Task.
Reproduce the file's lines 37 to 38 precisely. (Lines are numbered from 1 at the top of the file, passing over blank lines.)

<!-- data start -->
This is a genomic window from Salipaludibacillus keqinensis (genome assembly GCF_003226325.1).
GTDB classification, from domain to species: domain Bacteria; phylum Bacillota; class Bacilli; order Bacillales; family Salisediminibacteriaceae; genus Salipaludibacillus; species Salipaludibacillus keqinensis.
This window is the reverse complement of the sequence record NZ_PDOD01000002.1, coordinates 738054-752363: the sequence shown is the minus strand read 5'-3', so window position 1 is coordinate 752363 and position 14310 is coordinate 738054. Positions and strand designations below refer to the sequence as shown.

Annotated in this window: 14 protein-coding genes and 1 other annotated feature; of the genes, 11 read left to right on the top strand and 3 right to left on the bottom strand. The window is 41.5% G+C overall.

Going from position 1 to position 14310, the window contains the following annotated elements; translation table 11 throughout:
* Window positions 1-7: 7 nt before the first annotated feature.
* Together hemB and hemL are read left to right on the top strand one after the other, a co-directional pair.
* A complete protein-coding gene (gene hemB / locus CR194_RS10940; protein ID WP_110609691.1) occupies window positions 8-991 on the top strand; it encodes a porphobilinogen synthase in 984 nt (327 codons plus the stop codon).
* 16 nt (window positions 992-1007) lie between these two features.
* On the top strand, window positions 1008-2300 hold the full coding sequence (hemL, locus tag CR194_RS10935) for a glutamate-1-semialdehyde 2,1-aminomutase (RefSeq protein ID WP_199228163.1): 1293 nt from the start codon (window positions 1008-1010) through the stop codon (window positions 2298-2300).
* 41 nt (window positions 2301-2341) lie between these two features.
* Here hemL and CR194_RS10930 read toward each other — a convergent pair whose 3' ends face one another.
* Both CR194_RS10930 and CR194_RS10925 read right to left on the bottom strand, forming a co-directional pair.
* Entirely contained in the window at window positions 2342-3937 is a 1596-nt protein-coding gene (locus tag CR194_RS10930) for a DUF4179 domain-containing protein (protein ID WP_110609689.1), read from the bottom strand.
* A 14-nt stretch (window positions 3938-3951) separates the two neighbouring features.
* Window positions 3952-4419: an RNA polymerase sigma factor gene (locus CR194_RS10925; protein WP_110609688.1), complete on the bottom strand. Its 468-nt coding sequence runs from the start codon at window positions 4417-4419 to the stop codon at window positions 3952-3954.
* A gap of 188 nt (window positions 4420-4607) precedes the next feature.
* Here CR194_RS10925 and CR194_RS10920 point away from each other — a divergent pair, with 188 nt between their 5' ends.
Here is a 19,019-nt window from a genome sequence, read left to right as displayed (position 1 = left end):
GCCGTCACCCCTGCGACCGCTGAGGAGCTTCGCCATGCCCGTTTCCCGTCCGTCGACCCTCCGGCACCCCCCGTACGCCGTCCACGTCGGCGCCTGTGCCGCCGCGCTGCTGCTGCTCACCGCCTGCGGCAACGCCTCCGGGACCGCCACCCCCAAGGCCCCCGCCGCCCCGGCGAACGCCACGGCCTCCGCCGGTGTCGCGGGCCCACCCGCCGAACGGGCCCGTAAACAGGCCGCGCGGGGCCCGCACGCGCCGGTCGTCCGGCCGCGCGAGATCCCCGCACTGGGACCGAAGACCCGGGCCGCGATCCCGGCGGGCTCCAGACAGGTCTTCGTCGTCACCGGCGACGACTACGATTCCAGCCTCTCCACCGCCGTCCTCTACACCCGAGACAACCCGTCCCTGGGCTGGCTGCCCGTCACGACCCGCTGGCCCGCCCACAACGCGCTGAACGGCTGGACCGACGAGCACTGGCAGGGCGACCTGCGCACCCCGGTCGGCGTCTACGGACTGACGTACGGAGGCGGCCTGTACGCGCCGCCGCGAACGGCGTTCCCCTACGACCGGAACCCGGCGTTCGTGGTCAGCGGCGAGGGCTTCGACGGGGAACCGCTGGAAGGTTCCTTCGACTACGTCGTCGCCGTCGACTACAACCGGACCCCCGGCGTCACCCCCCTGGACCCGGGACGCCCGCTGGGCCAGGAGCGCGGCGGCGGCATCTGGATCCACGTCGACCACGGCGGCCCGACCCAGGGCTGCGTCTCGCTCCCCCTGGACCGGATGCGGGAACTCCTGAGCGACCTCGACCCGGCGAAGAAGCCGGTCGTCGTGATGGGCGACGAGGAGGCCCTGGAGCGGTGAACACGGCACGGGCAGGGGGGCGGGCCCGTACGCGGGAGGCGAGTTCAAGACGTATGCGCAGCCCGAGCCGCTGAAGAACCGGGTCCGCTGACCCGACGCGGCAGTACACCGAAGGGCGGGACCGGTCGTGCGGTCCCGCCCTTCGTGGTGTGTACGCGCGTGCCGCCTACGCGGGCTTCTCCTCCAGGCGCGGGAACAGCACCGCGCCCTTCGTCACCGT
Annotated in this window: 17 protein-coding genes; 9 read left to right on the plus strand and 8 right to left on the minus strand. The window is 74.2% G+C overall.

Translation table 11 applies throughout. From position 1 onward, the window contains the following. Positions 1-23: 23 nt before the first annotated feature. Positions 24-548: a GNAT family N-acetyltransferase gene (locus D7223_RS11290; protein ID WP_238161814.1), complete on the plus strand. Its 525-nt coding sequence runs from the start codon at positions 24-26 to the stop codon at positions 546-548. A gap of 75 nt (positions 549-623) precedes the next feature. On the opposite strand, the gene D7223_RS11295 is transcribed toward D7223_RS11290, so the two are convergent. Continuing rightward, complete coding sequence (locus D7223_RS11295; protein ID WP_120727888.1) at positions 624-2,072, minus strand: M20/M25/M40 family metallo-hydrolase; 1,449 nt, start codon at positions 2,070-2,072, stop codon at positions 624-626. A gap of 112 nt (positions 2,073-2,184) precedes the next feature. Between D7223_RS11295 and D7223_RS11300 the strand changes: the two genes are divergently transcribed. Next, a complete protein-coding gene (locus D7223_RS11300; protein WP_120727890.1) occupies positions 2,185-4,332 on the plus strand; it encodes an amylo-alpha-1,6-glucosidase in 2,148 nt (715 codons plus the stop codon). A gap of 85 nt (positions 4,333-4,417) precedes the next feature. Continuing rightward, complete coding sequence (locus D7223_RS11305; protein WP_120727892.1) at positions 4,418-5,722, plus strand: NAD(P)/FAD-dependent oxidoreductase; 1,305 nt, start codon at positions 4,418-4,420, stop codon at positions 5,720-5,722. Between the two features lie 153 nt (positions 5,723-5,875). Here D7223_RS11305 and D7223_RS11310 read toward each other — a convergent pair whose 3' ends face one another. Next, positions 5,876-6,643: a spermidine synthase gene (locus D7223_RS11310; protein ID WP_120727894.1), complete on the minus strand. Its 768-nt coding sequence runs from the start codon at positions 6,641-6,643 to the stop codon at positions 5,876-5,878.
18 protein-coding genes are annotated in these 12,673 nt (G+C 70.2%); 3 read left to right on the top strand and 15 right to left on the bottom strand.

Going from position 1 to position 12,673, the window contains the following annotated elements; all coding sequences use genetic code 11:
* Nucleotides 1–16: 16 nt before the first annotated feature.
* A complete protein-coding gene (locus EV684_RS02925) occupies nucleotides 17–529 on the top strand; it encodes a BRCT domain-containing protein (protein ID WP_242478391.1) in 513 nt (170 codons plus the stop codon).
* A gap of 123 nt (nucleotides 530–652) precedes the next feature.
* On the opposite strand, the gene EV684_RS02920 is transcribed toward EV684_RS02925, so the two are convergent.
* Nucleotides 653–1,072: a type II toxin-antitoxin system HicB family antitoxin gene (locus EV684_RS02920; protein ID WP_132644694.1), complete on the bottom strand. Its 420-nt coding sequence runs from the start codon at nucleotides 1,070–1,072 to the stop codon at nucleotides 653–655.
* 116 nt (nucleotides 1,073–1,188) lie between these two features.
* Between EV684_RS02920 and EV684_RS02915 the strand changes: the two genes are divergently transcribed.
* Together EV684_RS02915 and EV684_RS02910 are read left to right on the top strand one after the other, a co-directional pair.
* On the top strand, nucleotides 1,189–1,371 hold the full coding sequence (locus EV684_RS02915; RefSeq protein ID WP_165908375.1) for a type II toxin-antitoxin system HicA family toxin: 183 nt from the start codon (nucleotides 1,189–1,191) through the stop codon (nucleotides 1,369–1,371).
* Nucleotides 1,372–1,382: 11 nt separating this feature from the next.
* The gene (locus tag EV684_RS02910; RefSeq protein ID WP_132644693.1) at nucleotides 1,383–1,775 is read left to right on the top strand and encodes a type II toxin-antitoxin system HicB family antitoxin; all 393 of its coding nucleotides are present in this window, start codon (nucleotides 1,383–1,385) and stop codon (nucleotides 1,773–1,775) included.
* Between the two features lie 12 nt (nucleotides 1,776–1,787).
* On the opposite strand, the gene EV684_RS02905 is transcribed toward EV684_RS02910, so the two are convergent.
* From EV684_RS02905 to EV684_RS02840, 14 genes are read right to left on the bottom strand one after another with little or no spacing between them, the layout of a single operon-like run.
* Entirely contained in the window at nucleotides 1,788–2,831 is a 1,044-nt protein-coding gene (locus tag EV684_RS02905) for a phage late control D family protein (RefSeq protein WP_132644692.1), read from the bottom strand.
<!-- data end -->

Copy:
* On the opposite strand, the gene EV684_RS02905 is transcribed toward EV684_RS02910, so the two are convergent.
* From EV684_RS02905 to EV684_RS02840, 14 genes are read right to left on the bottom strand one after another with little or no spacing between them, the layout of a single operon-like run.